Pedestrian and biking advocates often feel alone when they watch city street improvements go every which way except their way. Those advocates often feel like the real estate developers sit at the inside table from which the public is excluded.
Well, at the Omaha City Council meeting of August 18 it unfolded that even a developer as prominent and active as Paul Smith often feels the same way – outside the Omaha Public Works room looking in.
Paul Smith is the driving force behind the Millworks Common, a $60 million project including the MasterCraft building and the newly gutted Ashton building now refurbished to house Omaha’s fastest growing tech company, Flywheel. Also in the permitting process for the Millwork Commons area are two apartment buildings for another $75 million of investment – plus other buildings to come.
In Omaha’s Capital Improvement Plan (CIP) in 2018 was $3.5 million of city bond money to build an extension of Seward Street westward and 14th Street northward to make an outside boundary to the north and west for Millwork Commons and to allow trucks a way to bypass driving through the middle of the Commons. The $3.5 million was in the 2018 CIP for construction in 2019.
Well, nothing was built in 2019 and now nothing has been started in 2020 and this current CIP pushes the project into 2021, if it gets built at all. At the Council meeting Paul Smith sounded like Charlie Brown when Lucy has just pulled the football away . . . again.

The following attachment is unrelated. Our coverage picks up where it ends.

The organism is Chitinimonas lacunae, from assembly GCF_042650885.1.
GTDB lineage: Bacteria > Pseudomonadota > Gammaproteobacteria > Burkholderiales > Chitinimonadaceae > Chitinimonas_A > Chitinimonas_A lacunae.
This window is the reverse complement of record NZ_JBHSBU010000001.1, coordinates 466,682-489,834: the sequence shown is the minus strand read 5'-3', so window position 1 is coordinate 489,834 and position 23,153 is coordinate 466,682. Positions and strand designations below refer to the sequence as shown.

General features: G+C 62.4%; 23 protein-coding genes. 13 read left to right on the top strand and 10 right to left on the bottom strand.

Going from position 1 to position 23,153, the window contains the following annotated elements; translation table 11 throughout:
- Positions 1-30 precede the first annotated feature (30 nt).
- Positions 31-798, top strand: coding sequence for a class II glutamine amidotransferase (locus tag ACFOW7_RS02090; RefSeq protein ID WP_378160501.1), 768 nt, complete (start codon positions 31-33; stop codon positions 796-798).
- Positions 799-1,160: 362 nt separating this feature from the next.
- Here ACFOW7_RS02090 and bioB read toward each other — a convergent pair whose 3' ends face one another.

From the discussion at the City Council meeting, it appeared that there’s a lobby that makes pedestrian, bike and real estate developers get pushed out of the deciding room – the truckers.
The trucking lobby may have another way that best suits them and they stopped the Millwork Commons streets. “Sorry about that but we pay lots of gasoline taxes.”
As the City Attorney explained to the powerless City Council, “the CIP is just a plan, not a contract.” Public Works can go into the room and do whatever they want. The CIP isn’t worth the paper it’s printed on.
So, why does the City go to such expense, trouble and printing for the annual CIP plan? It’s a bone to throw to the public (and to the Council) to distract the public while the real decisions are made elsewhere.
ModeShift has been advocating for years to improve the transparency of the CIP. But why? “It’s just a plan not a contract.” Welcome to the outside, Paul. We wish we had an answer.
- Lee Myers, Mode Shift Board Member